One Night in Bangkok, Part I.

For those following the entire story, you’ll know that violent protests cut Thailand out of the itinerary for our southeast Asia trip. Nearly. My original plans awarded me one night in Bangkok. A night that, unfortunately, I’ll never forget. It’s tough to say what caused the food sickness, but math dictates that it was either the halo-halo from the American-style fast food joint or the sisig (pictured below) from a restaurant in Puerto Princesa owned, against the odds, by a couple from Arizona.

It started on the flight to Bangkok. After boarding, I sat down next to a chatty Filipina woman, and began to feel nauseous. I fled to the plane lavatory just as she announced to me that she was an evangelical Christian. Curled over in the tiny room—as we started our descent—I had visions of my body being jerked upwards with turbulence while simultaneously feeling horrible at the timing of my departure. I didn’t want my friend to think I was avoiding her because she was a Christian. With nothing accomplished in the loo, I headed to my seat to buckle myself in and apologize for leaving mid-conversation. “My stomach hurts,” I explained.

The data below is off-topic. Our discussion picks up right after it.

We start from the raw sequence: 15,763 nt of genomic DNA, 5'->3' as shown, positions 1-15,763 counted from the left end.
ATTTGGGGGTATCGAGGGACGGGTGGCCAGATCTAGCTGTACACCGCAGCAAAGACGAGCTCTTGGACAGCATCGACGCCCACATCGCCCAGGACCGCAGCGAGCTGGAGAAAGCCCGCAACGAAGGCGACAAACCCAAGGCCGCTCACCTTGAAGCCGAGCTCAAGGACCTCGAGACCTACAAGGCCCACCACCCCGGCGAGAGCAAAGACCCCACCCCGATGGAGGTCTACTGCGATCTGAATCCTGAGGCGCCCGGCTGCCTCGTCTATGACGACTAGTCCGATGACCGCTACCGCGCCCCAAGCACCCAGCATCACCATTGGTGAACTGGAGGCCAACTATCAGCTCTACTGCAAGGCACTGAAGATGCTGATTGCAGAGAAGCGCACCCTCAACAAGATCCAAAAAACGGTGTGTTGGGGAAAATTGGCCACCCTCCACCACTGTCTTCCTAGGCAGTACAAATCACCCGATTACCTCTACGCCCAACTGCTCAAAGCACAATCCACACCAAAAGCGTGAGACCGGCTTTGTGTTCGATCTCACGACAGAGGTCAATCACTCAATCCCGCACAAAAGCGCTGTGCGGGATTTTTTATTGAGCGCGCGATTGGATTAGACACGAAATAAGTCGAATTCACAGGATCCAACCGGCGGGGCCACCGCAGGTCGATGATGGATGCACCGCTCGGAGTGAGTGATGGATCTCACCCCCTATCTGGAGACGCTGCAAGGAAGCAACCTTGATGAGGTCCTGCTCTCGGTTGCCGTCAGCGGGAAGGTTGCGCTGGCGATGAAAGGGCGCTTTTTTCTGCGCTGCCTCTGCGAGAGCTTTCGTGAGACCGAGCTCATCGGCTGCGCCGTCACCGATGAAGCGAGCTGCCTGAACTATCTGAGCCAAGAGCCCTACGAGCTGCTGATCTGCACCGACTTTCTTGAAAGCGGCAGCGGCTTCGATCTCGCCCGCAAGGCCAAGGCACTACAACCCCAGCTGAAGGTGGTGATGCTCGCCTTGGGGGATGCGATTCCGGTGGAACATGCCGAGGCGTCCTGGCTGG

The next twenty minutes were the most awkward and intimate minutes I’ve ever spent with a stranger (until later that evening). My Filipina seat mate, it turns out, practiced reflexology, and demanded that I allow her to work on my hands and feet to relieve my issues. I’d learned in my first few hours in the Philippines that no amount of protest will work against hospitality. I reluctantly placed my skirted, hairy and dirty leg up on her lap and miserably sat still as she poked around and reduced my abnominal pains.

I’m not sure what I think of reflexology as a whole. Her work—while invasive—was somewhat comforting and did get me through the rest of my flight. It did not, however, cure my ailments.

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The taxi driver on the way to my hotel made fun of me on the drive. The fighting in Bangkok had created “safe zones” and “dangerous zones,” and my lack of understanding of the city’s geography led me to an airport booking stand to prepay for a hotel in an area unlikely to have pipe bombs. It was clear that I’d overpaid. But I didn’t care. “I’m. Going. To. Puke. In Your Car,” I glared loudly from the back seat. The laughing stopped.